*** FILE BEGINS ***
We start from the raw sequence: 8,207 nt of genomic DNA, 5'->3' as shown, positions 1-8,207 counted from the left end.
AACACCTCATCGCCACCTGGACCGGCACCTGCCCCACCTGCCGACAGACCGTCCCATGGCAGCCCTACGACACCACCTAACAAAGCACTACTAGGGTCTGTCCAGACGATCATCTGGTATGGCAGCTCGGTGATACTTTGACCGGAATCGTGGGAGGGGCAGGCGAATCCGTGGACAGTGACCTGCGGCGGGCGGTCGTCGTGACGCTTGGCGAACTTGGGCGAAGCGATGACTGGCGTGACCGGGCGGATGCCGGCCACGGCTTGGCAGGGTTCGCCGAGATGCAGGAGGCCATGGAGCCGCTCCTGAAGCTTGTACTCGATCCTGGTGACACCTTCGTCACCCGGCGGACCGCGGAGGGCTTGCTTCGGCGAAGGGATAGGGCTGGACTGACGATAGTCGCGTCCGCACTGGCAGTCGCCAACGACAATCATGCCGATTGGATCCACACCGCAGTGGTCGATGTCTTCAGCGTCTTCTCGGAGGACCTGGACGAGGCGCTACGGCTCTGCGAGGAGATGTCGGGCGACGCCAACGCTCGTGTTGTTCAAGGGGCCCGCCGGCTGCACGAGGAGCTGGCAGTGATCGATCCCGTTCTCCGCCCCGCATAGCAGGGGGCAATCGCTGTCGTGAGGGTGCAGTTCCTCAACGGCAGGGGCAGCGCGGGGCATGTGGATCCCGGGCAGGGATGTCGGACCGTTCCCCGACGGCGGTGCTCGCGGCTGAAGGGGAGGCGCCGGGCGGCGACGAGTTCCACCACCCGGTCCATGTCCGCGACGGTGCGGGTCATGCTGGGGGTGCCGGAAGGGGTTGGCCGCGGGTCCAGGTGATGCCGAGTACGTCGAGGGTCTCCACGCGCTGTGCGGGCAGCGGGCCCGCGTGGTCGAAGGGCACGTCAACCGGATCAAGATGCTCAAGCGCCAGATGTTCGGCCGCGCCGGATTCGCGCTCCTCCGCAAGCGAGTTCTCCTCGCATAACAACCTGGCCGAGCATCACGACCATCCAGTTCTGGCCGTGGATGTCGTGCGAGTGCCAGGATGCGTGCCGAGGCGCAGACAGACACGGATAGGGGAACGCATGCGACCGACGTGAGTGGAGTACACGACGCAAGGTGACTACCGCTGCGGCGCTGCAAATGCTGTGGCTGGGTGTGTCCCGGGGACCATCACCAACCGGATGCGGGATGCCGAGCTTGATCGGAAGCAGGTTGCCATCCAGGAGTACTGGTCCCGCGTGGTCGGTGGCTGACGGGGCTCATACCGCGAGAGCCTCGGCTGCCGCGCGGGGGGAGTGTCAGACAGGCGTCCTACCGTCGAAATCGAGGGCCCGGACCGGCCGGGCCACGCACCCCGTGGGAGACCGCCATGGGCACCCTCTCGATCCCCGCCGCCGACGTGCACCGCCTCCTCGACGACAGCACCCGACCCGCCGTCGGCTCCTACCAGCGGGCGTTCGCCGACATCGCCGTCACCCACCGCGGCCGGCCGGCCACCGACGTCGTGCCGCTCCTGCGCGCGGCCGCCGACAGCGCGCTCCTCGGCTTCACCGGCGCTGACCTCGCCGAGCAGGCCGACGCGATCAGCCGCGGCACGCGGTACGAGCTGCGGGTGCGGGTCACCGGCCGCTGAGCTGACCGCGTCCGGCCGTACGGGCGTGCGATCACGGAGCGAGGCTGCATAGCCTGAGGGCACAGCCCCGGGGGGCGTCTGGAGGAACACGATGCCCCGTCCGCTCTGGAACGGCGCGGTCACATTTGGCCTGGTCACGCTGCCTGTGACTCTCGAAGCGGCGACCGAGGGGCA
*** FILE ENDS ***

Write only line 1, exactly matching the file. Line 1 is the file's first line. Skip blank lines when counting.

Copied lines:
We start from the raw sequence: 8,207 nt of genomic DNA, 5'->3' as shown, positions 1-8,207 counted from the left end.